There is no doubt that since its advent in the technology world, artificial intelligence (AI) has opened up a lot of doors for the betterment of human race. AI has not only reduced the workload for people but has also taken complete control in many verticals — AI is driving cars, serving food in restaurants, giving relationship advice and what not.
Chatbot is one such technology that has also become popular over the years. With the help of artificial intelligence (AI), a chatbot can mimic human conversations, bridging the gap between messaging and application frameworks.
Today, the way people live and work is transforming and it’s not just common people who are reaping benefits of chatbots, but also big companies and brands across the world are leveraging this amazing phenomenon. According to a 2016 report, 80% of businesses are planning to make use chatbots by 2020 in order to improve customer experience and to cut costs.
However, chatbots have a downside too, especially in terms of security — it presents you and your device as an enticing target for hackers. Even though there are not many cases of chatbot attacks, still there are possibilities that these AI equipped bots can be of used by hackers to carry out different types of attacks.
Let’s have a look at some of the attacks that can be carried out using chatbots
Man-in-the-middle (MITM) attacks
If you don’t know what is a MITM, it is a type of attack where the attacker put himself in the middle of a conversation between a user and an application — either to eavesdrop or manipulate the conversation. Usually, MITM is carried out to steal information such as login credentials, account details, and credit card numbers, which could be used for many purposes like unapproved fund transfers or an illicit password change.
For example, imagine a scenario where you try to log into your bank account, but an attacker creates a website that looks just like your bank’s website and deploys in between you and your bank’s website. So, when you enter your credentials, you are not login into your account but handing it over to the attacker.
How a chatbot can carry out a MITM attack? A chatbot can be built in such a way that looks just like it is from a reputed firm and when the person on the other side of the screen interacts with the bot, he/she ends up sharing sensitive information. That is not all, it might even tell clients to take certain actions such as a link to install a program (a malware).
MITM attacks have always been one of the most preferred attacks when it is about stealing information or phishing or social engineering, and with chatbots coming into the play, it will only make things worse — it will take hacking to a whole new level.
This is another concern that comes with the advent of chatbots in hacking. With every passing day, competition between companies are reaching a high level and in order to destroy the opponent’s image in the industry, one might end up using a chatbot (rather call it “evil bot”).
In March 2016, Microsoft released a chatbot called Tay and it was designed to mimic and converse with users in real time. Tay was a Twitter bot that was described as an experiment in conversational understanding. According to Microsoft, the more you chat with Tay, the smarter it gets. However, the bot couldn’t stand up to the expectations as it turned out to be blunder bot with racist, anti-Semitic, and awful invective.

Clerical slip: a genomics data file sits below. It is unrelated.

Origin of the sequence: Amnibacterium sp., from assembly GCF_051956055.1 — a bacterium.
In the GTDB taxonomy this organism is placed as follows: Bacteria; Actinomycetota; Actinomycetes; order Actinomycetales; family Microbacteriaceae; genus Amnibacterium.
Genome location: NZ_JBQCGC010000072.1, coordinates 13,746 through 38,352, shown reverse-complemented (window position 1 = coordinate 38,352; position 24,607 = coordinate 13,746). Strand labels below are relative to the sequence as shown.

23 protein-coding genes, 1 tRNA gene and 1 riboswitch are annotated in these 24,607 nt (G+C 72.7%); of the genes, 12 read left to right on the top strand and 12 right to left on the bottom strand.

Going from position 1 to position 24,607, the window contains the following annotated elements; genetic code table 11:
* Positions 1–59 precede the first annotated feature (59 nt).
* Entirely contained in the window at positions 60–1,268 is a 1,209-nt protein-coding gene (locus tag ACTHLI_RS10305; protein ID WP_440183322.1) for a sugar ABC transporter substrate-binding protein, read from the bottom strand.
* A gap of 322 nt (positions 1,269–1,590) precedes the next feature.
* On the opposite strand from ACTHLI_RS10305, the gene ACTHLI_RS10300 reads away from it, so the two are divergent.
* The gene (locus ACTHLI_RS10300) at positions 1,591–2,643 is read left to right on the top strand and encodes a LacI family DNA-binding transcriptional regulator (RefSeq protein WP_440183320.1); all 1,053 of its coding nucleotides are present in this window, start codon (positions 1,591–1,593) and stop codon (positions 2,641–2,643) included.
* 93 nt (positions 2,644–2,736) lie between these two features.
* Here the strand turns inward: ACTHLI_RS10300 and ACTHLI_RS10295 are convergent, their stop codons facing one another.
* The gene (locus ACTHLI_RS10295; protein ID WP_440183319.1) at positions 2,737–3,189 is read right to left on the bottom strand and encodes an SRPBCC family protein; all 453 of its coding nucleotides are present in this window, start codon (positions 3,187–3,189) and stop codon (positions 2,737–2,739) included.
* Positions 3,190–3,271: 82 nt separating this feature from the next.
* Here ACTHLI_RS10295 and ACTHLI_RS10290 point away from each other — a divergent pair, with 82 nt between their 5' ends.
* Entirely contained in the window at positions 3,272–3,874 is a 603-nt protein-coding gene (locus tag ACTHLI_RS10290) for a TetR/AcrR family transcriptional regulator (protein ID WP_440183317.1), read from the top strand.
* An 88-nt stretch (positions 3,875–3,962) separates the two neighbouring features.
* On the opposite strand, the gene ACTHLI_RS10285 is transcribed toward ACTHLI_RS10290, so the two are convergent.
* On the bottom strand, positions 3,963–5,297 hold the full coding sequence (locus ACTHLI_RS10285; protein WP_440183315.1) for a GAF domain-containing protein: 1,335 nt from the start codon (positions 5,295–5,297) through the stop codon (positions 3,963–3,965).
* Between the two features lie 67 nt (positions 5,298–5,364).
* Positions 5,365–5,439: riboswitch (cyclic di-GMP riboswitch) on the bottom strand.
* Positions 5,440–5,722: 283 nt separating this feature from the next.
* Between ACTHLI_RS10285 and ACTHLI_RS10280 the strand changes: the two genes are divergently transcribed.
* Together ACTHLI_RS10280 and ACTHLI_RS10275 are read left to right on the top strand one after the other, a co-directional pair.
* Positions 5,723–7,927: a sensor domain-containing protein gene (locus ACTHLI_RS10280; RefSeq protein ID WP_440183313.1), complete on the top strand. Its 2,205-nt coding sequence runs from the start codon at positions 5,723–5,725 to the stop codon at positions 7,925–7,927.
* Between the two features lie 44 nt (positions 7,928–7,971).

"Tay" went from "humans are super cool" to full nazi in <24 hrs and I'm not at all concerned about the future of AI pic.twitter.com/xuGi1u9S1A
— gerry christmas, ya filthy animal (@geraldmellor) March 24, 2016
Since chatbots exhibit human-like communication, there is no denying that they could be an excellent proxy for carrying out cyber attacks. If a hacker successfully takes over a chatbot on the company’s website, it can manipulate and control it. So, every time someone interacts with the bot regarding queries or information, it would answer irrelevant stuff. Also, another way of carrying the entire attack is to create an evil bot and deploy it on different channels with a company’s name. That is not all, it can even get worse if several bots are deployed in several channels and spread “fake news”. It will not only spread wrong information in mass but will also end up creating havoc in society.
Taking over an open computer
As chatbots continue to become popular, there are many companies across the world that have implemented chatbots that employees can use. However, there is a danger that what if an employee loses its phone or computer, or just leave it unlocked with a chatbot window open, then a hacker could just dig out sensitive information by asking questions.
Even though this sounds more like a human error, but even in this scenario, the bot is lagging behind. If the bot is designed in such a way that the user needs to answer a few security questions, then it would reduce the risk.
We are at a stage where chatbot trend is beefing up are becoming more human, however, current chatbot solutions are not entirely secure and being a chatbot that is vulnerable could expose a business to different kind of cyberattacks.
It is high time that companies take the necessary measures to make these bots more secure — whether it is with two-factor authentication (2FA), behaviour analytics, biometrics, or self-destructing messages.